Support Lawyers by doing research and paperwork on their cases.
“In the criminal justice system, the people are represented by two separate yet equally important groups: the Police who investigate crime and the District Attorneys who prosecute the offenders.”
If you’ve ever seen an episode of “Law & Order,” you know exactly what the District Attorney does, because the show’s opening credits tell you: When Police Officers arrest people, District Attorneys take them to court.
As a District Attorney, you don’t just prosecute criminals, however. You serve as the “Lawyer in Chief” for your community, which means your job is defending and representing the public. An appointed or elected public official — depending on where you live — you’re responsible for punishing state crimes committed against the citizens in your jurisdiction, including theft, assault, and murder. You do not prosecute federal crimes; U.S. Attorneys do that.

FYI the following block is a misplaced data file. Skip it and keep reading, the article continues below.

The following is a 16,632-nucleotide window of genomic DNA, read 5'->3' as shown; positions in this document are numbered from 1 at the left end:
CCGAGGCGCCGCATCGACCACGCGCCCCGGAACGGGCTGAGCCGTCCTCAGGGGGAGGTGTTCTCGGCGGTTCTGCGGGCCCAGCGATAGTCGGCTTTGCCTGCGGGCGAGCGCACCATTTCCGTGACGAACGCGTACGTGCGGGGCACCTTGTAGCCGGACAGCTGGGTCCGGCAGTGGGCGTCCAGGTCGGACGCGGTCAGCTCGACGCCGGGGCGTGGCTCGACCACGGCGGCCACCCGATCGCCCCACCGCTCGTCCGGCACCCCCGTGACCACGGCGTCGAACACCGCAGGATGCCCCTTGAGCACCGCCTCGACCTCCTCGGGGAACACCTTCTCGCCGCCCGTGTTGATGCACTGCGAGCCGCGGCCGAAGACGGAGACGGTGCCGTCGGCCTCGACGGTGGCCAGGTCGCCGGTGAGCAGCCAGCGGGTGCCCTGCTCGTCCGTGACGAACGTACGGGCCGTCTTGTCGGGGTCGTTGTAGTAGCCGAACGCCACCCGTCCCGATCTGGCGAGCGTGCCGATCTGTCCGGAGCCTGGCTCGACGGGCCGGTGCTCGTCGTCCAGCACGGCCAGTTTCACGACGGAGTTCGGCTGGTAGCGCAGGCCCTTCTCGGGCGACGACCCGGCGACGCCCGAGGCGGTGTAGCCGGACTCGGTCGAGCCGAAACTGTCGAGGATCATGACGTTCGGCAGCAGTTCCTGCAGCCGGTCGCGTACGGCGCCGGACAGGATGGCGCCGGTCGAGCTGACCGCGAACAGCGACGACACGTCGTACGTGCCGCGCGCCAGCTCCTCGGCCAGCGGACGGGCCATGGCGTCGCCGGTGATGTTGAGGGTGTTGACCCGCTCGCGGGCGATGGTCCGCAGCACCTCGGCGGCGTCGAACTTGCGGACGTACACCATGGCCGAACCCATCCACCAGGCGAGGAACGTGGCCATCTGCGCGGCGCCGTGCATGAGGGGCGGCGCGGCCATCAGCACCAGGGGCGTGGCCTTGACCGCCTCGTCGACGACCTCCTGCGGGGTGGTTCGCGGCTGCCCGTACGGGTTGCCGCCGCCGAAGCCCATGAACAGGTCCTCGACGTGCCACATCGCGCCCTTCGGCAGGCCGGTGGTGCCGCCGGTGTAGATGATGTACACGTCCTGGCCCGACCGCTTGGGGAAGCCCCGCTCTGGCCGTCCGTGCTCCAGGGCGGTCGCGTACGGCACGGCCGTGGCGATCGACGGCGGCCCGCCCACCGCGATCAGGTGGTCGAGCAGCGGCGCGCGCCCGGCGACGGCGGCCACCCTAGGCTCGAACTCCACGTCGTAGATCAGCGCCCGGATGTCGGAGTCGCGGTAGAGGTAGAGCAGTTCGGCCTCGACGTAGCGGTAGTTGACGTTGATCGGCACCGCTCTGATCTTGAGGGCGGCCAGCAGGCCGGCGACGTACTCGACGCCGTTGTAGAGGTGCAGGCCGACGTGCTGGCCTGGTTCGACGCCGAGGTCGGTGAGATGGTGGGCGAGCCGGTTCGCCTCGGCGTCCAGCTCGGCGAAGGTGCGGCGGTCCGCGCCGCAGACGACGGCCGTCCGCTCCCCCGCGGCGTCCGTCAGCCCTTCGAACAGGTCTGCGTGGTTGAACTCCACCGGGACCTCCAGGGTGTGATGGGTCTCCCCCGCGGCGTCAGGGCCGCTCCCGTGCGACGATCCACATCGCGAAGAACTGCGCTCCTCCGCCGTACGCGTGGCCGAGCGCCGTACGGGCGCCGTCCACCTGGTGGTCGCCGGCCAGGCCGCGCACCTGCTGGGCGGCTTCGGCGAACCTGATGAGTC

To prosecute criminals in your community, you first gather and analyze evidence to determine whether or not there are grounds. Whether or not you take a case to trial is entirely up to you. If you think the evidence is weak, or if you have reason to believe you’ll lose, you may decide not to prosecute the case, since doing so could waste the court’s time and money.
When you do pursue the case, you’re like any other Litigator — just more important: You review trial options, gather testimony, organize evidence, present cases to Judges and juries, select jurors, argue motions, and question witnesses, all with one goal in mind: winning your case.